Circuit Organization Underlying Optic Flow Processing in Zebrafish

Front Neural Circuits. 2021 Jul 21;15:709048. doi: 10.3389/fncir.2021.709048. eCollection 2021.


Animals' self-motion generates a drifting movement of the visual scene in the entire field of view called optic flow. Animals use the sensation of optic flow to estimate their own movements and accordingly adjust their body posture and position and stabilize the direction of gaze. In zebrafish and other vertebrates, optic flow typically drives the optokinetic response (OKR) and optomotor response (OMR). Recent functional imaging studies in larval zebrafish have identified the pretectum as a primary center for optic flow processing. In contrast to the view that the pretectum acts as a relay station of direction-selective retinal inputs, pretectal neurons respond to much more complex visual features relevant to behavior, such as spatially and temporally integrated optic flow information. Furthermore, optic flow signals, as well as motor signals, are represented in the cerebellum in a region-specific manner. Here we review recent findings on the circuit organization that underlies the optic flow processing driving OKR and OMR.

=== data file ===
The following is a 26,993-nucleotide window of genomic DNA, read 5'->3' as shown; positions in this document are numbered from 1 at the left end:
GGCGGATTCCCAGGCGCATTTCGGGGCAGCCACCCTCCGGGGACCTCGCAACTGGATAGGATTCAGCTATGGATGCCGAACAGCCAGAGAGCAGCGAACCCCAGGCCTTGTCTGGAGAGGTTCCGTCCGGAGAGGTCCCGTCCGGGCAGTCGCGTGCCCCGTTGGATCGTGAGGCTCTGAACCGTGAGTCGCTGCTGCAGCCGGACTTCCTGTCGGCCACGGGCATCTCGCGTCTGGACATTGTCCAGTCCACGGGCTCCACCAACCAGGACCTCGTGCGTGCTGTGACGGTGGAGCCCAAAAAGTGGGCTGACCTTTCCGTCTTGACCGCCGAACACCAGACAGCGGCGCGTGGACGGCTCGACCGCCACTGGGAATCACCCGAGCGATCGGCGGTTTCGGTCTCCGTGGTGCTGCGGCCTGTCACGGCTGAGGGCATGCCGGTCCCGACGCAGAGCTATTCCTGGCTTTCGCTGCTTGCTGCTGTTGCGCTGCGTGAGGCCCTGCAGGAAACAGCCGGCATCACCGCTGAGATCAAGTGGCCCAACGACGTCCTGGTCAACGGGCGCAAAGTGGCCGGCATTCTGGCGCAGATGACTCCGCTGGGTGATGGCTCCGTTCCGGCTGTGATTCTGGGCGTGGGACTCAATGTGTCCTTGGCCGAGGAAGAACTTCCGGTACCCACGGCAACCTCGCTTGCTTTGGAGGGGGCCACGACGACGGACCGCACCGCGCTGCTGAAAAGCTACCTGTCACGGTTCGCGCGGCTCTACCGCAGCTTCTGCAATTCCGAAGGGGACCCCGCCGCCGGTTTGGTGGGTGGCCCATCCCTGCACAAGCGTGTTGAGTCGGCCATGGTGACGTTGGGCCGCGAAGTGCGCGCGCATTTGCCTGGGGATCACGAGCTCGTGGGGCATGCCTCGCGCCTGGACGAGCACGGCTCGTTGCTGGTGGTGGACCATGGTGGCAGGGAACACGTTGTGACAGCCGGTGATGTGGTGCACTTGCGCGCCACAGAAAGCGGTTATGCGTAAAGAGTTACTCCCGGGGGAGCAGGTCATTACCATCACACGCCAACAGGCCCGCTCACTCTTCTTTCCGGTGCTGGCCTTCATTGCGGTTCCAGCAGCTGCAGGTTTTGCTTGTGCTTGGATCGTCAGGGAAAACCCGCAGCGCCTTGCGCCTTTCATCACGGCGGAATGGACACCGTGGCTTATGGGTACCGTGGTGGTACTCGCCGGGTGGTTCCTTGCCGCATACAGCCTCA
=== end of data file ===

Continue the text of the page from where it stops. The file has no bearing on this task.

Keywords: cerebellum; direction selective cells; optic flow; optokinetic response; optomotor response; pretectum; zebrafish.

Publication types

  • Research Support, Non-U.S. Gov't
  • Review

MeSH terms

  • Animals
  • Cerebellum / physiology*
  • Eye Movements / physiology
  • Humans
  • Nerve Net / physiology*
  • Optic Flow / physiology*
  • Photic Stimulation / methods
  • Visual Pathways / physiology*
  • Zebrafish